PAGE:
Mayor Dave Harrison sets his cookies aside to read a proclamation. It lists, among other things, that, “Girl Scouts, the pre-minent organization for girls in the United States and around the world, has been an active part of the Liberal community … and through the Girl Scout Cookie Program, girls learn about business, goal-setting, the value of teamwork and money management, all of which helps them become leaders who are confident in themselves and their abilities, use their knowledge to effect change in their lives and the lives of those around them,” and declares February 2014 “Girl Scout Cookie Month” in Liberal. The city proclamation encourages all citizens to support the cookie sale, which lasts all month and wraps up March 9. L&T photo/Rachel Coleman
Education, housing call for investments
By RACHEL COLEMAN
• Leader & Times
Liberal City Commission members moved smoothly through the board’s agenda Tuesday night, adjourning in just an hour. Before the meeting ended, however, the commission had taken action on two factors that could impact Liberal’s growth for the next two decades: education needs and the housing crunch.
In unanimous votes, the commission approved a resolution authorizing a special election to offer citizens the option of raising retail sales taxes by one-half percent, or half a cent on the dollar.
City manager Mark Hall outlined the basics of the resolution, noting that, with 6.1 percent sales tax, 1.25 percent Seward County sales tax, and the 1 percent “Focus on the Future,” city sales tax already in place, the additional half percent would raise the local sales tax from 8.35 to 8.85 cents on the dollar. He also reminded the commission that the sales tax question is one of two that must pass for the school district’s proposed facility expansion project to be successful.
Commissioner Joe Denoyer returned to the election topic in his personal remarks at the end of the meeting.
“I just encourage all to get registered to vote and to come out on election day,” he said. “I’m not going to tell you how to vote, but it’s important for you to participate in the election. This question will affect us for 25 years to come, and influence the future of our community.”
The last step for the city and school board in preparing for the April 8 election will be the approval of an interlocal agreement that spells out the details of the half-cent tax — how it would be collected, disbursed and applied to the bond issue expenses.
“We have to enter into that that interlocal agreement so this resolution can take place, correct?” asked vice-mayor Janet Willimon.
Hall confirmed that is the case. A joint special meeting between the USD 480 board of education and the City of Liberal board of commissioners will be scheduled soon, he said.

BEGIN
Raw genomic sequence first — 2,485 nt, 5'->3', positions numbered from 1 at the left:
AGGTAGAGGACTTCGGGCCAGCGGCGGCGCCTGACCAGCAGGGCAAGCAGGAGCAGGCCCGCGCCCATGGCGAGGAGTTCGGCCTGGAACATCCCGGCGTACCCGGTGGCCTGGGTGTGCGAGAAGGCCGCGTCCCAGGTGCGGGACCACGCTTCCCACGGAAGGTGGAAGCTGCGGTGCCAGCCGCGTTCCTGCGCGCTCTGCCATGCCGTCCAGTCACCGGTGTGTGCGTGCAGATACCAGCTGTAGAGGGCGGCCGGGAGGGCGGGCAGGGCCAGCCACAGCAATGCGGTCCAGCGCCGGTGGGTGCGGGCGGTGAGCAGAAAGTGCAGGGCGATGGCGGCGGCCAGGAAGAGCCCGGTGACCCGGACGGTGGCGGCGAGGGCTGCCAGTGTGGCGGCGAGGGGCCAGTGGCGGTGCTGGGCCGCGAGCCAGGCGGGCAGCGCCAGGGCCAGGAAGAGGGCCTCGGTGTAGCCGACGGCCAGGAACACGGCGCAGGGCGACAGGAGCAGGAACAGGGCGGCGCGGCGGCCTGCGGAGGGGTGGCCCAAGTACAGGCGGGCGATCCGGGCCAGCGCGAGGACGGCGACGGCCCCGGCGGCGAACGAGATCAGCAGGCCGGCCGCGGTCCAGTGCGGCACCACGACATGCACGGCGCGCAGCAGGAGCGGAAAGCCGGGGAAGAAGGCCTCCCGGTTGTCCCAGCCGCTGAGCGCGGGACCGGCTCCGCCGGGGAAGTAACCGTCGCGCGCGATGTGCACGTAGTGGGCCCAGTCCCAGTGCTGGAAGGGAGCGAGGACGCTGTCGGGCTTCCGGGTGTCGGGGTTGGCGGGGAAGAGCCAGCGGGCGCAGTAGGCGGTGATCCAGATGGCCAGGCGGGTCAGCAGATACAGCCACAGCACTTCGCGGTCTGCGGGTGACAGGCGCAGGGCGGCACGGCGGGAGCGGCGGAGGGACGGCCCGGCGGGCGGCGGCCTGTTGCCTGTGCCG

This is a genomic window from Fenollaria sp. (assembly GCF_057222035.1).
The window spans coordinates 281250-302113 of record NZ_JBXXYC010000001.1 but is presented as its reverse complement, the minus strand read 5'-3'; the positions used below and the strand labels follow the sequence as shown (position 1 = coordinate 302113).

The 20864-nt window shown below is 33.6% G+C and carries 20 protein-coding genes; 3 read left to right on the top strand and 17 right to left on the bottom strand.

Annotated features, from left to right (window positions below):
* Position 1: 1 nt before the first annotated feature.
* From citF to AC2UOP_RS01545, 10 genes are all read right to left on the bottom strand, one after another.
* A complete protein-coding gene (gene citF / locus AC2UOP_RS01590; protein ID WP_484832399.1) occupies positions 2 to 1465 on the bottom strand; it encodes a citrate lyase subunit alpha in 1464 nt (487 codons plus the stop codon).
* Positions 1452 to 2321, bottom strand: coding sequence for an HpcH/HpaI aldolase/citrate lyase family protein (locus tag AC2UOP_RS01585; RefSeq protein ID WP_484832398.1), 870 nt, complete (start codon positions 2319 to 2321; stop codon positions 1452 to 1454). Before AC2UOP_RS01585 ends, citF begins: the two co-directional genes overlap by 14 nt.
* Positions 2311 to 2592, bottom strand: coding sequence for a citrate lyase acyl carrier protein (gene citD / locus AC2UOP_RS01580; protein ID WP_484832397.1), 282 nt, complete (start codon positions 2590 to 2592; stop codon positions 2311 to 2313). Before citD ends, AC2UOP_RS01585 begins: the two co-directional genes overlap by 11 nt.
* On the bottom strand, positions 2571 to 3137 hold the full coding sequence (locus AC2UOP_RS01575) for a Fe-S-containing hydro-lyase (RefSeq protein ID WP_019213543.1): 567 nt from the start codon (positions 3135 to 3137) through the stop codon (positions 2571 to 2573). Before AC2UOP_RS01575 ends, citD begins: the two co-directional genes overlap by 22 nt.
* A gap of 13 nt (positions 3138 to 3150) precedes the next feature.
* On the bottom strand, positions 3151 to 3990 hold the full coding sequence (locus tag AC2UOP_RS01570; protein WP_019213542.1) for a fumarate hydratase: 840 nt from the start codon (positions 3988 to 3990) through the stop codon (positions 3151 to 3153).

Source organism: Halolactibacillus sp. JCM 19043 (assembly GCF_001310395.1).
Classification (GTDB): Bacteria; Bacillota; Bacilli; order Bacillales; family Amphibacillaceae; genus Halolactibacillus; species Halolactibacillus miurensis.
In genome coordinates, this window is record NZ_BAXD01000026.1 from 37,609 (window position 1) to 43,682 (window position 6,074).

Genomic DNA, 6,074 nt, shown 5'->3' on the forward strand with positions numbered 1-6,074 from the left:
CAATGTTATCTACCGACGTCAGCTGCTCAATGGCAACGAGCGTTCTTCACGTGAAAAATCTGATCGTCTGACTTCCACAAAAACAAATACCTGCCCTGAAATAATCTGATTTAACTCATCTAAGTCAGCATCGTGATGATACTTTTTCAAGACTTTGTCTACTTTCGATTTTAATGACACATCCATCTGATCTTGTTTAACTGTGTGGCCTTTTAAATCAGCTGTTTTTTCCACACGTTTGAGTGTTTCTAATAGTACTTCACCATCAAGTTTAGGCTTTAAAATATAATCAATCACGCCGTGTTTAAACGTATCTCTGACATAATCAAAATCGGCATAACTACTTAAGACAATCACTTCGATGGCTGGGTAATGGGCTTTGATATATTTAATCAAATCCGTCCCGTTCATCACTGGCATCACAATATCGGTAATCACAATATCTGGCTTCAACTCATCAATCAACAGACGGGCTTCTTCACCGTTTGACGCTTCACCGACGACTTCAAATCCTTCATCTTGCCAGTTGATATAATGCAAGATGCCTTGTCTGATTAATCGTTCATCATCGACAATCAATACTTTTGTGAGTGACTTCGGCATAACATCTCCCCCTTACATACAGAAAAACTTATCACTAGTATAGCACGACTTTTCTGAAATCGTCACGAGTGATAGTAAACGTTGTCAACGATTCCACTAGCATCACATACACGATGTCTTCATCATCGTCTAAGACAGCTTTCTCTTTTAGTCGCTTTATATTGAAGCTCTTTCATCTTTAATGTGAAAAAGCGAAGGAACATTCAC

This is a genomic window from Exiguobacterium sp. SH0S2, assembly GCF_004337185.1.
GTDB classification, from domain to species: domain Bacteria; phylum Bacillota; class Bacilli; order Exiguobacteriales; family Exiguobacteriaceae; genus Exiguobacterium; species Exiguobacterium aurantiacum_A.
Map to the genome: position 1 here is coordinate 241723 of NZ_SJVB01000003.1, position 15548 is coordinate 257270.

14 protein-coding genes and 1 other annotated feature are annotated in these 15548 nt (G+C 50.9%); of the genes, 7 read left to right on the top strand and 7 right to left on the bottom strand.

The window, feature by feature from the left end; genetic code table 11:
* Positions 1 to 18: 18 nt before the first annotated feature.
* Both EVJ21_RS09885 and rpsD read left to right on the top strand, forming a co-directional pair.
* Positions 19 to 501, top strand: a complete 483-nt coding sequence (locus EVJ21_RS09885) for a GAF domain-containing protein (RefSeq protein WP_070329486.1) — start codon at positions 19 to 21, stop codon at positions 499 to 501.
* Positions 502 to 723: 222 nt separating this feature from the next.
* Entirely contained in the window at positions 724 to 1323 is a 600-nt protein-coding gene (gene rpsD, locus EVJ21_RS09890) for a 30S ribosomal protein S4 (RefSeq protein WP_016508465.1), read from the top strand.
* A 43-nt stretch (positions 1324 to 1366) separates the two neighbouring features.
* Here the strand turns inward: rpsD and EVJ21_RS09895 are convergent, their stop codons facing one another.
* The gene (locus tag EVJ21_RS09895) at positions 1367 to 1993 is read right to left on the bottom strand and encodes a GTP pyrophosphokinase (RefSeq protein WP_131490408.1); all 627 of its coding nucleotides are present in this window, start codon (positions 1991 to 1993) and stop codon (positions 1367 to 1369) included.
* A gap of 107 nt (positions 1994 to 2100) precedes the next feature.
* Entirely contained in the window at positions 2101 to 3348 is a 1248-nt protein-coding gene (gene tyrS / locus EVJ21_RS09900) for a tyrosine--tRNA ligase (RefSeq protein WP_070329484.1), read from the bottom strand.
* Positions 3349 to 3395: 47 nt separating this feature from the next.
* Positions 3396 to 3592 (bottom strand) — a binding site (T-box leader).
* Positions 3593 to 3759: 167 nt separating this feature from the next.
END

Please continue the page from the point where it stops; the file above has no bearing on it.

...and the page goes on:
The city commission voted in favor of all four housing questions presented at the meeting. Two of those items addressed the same property on the south end of the city, in the McCray Addition tract. A 15.9-acre area, previously zoned for commercial use, was reclassified as residential, to be used for single-family and two-family dwellings a developer plans to build.
Zoning inspector Kory Krause told the board that he and his staff had approved the recategorization of the land, and will now begin work on reviewing site plans and plats, “all of which will have to be out of the flood zone,” he noted, adding, “housing is needed, and the developers do have a plan.”
In a related item, city housing director Karen LaFreniere brought a proposal to define the newly rezoned land as part of the Rural Housing Incentive District .
“This (property) wasn’t included previously because it was commercial,” she said.
With the comment, “let’s keep moving forward,” Denoyer, along with all the commission, voted to add the tract to the city’s RHID listings.
The commission’s third housing-related action was to set a date for a public hearing for the Neighborhood Revitalization Act. That state-sponsored program allows cities and counties to offer property owners a tax rebate when significant improvements raise the assessed value of those properties. The requirements are detailed and rigorous, but LaFreniere described the program as a worthwhile tool for improvement.
“We want to bring areas up that are dilapidated, deteriorated or obsolete,” her report stated. By encouraging investment where it isn’t already occurring, the program aims to stabilize neighborhoods and property values, reverse outward migration and further deterioration of traditional neighborhoods and even reduce crime.
“It sounds good,” Willimon said. The commission voted 5-0 to approve the new program. Applications are already available, and interested parties may contact LaFreniere’s office with questions. To be eligible for the tax rebate, projects must be approved before owners begin.
Progress continued on the “Village at the Plaza” apartment complex project, with the first and only reading of the the plat, which required commission approval. Krause, whose department had already reviewed and accepted the plan, was pleased to learn from city clerk Debbie Giskie that no second reading was required.
“Everyone would like to get started on this,” he said. Initially, the Village development will construct 48 units, with the option of adding a fourth building — 16 more units — later.
Denoyer thanked city staff for the hard work in getting so many programs moving.
“You heard people say in the last election that we needed housing,” he said, “and you’re working hard to provide it.”
Harrison added his thanks to the investors, “who are making it happen.”
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